As is often the case, the year following statutory or appellate changes to the law proves to be of little import at the legislature. So it was with the 2018 Colorado legislative session. In 2017, the legislature passed HB 17-1279, and the Colorado Supreme Court issued its long-awaited decision in the Vallagio case. On the heels of such changes, it seemed as though the legislature was content to take a year off, at least as it concerns construction defect reform, to see how HB 17-1279 and the Vallagio decision affect the construction and insurance industries.
Arbitration bills among unsuccessful, postponed legislation
Perhaps to soften the blow dealt to plaintiffs’ attorneys by the Vallagio decision, there were two bills introduced in the House of Representatives that would have had a chilling affect on arbitration in Colorado. HB 18-1261, the Colorado Arbitration Fairness Act, and HB 18-1262, the Arbitration Services Provider Transparency Act, would have required arbitrators to disclose information regarding past cases, including a list of all of the arbitration that they have participated in as an arbitrator during the prior five years, including the names of the parties, their attorneys, the nature of the dispute, the identity of the prevailing party, copies of any decisions and awards rendered, the amount claimed and the amounts awarded for damages and attorneys’ fees, and the number of times any party has used the arbitration service provider in the past, either for mediation or arbitration. Obviously, these bills were intended to remove one of the advantages of arbitration, which is confidentiality. It would also allow parties to shop for arbitrators based on his or her history of past awards.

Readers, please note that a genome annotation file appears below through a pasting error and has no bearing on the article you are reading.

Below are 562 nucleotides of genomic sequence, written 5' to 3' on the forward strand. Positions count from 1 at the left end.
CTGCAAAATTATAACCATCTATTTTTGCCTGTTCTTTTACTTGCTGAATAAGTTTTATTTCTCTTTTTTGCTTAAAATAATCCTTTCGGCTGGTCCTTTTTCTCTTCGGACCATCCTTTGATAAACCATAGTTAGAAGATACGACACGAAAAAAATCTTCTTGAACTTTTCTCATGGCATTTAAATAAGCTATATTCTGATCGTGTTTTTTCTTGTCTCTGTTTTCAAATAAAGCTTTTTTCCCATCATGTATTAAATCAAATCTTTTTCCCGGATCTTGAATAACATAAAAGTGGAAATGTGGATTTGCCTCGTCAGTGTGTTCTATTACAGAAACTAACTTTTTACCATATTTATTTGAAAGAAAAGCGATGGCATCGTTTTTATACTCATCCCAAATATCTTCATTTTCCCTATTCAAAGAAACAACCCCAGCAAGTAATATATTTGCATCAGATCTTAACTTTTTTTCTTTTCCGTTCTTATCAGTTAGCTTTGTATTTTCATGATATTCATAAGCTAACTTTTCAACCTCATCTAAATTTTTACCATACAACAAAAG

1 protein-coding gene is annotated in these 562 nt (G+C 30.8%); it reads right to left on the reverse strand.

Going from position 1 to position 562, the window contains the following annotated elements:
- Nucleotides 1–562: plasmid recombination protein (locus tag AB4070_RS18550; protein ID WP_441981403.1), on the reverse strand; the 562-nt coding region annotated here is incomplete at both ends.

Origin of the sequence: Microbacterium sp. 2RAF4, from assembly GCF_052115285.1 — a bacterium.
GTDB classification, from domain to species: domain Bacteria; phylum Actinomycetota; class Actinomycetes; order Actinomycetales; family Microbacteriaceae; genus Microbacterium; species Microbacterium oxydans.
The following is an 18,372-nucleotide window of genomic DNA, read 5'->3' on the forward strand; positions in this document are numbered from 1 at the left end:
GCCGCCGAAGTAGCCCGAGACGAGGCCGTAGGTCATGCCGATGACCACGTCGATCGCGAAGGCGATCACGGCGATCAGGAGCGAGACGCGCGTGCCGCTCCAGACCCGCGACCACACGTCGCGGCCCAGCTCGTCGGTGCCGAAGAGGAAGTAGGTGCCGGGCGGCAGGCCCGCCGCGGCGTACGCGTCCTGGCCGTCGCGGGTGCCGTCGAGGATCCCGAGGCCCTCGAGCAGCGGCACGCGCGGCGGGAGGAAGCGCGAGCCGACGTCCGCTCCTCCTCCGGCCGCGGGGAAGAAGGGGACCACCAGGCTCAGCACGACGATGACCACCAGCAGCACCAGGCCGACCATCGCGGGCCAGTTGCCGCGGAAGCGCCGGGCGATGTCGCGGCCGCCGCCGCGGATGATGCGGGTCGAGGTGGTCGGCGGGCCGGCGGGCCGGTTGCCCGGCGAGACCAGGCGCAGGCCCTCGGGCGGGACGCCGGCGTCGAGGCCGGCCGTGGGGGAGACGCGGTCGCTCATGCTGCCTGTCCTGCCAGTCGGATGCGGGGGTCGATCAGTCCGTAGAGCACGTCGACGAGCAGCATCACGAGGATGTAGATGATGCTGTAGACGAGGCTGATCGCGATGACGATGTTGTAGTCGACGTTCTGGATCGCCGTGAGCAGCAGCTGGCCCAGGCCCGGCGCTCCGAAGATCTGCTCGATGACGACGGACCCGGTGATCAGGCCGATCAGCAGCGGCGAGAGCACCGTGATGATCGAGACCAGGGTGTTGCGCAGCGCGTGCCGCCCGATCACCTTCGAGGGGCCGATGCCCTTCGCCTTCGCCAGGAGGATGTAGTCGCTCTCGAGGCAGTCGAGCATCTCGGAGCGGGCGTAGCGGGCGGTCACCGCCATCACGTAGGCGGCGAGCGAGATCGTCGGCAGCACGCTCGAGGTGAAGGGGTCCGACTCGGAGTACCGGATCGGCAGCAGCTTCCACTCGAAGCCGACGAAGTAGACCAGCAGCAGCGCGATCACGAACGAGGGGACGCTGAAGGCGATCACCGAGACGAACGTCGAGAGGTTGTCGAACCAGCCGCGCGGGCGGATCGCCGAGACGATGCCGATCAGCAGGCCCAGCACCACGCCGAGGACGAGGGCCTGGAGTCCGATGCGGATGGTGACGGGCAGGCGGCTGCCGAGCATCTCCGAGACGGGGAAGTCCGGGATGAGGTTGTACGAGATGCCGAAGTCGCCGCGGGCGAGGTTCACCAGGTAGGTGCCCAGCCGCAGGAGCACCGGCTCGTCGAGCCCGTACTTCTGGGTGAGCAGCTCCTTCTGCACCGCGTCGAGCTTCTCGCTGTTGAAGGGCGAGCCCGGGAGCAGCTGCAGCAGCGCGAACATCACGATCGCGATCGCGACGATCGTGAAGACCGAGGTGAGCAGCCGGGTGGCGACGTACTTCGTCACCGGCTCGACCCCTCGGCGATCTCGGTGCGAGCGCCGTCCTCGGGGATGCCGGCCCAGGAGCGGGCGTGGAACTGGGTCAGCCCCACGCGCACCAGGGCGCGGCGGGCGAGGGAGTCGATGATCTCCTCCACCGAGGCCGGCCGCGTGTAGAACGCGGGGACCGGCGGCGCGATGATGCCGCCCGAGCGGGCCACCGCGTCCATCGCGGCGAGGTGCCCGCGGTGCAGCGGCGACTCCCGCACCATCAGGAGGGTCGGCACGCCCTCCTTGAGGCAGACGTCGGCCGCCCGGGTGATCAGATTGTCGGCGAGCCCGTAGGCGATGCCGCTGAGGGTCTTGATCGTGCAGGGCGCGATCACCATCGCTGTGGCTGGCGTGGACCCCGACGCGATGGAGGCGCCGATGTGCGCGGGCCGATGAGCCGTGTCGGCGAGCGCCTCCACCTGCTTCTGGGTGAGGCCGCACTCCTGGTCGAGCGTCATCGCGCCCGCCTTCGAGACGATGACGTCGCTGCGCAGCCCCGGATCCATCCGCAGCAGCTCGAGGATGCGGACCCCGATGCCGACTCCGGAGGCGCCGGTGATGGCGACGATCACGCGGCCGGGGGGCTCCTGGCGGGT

Other bills postponed indefinitely during this year’s session include HB 18- 1107, which would have required home builders to offer their buyers the opportunity to have every home’s electrical system include an electric vehicle charging system; wiring upgrades to accommodate future installation of such a system; or a chase, conduit or both constructed to allow ease of future installation of the necessary wiring for such a system. SB 18-006 would have allowed counties to increase the surcharge of $1 for each document received for recording or filing to $5, with four of those dollars going to the state treasurer, who would credit it to the statewide attainable housing investment fund.
House bill may boost manufactured home market
With respect to successful bills, HB 18-1315 passed, expanding the state sales and use tax exemption for manufactured homes construction in compliance with the federal National Manufactured Construction and Safety Standards Act of 1974, from 48% of the purchase price to 100% of the purchase price. With the price of land, labor and materials continuing to escalate along the Front Range, perhaps this will provide even more incentive for buyers to look into manufactured homes. Additionally, SB 18-009 passed, declaring that consumers of electricity have a right to install, interconnect and use energy storage systems on their property. Perhaps this will drive consumer demand for such systems to be installed in new homes.
As Gideon Tucker said in 1866: “No man’s life, liberty or property are safe while the Legislature is in session.” Rest easy, friends, as the Colorado legislature will not be in session again until Jan. 4, 2019.
David McLain is a founding member of Higgins, Hopkins, McLain & Roswell LLC, a law firm specializing in construction law and litigation in Colorado. He can be reached at [email protected]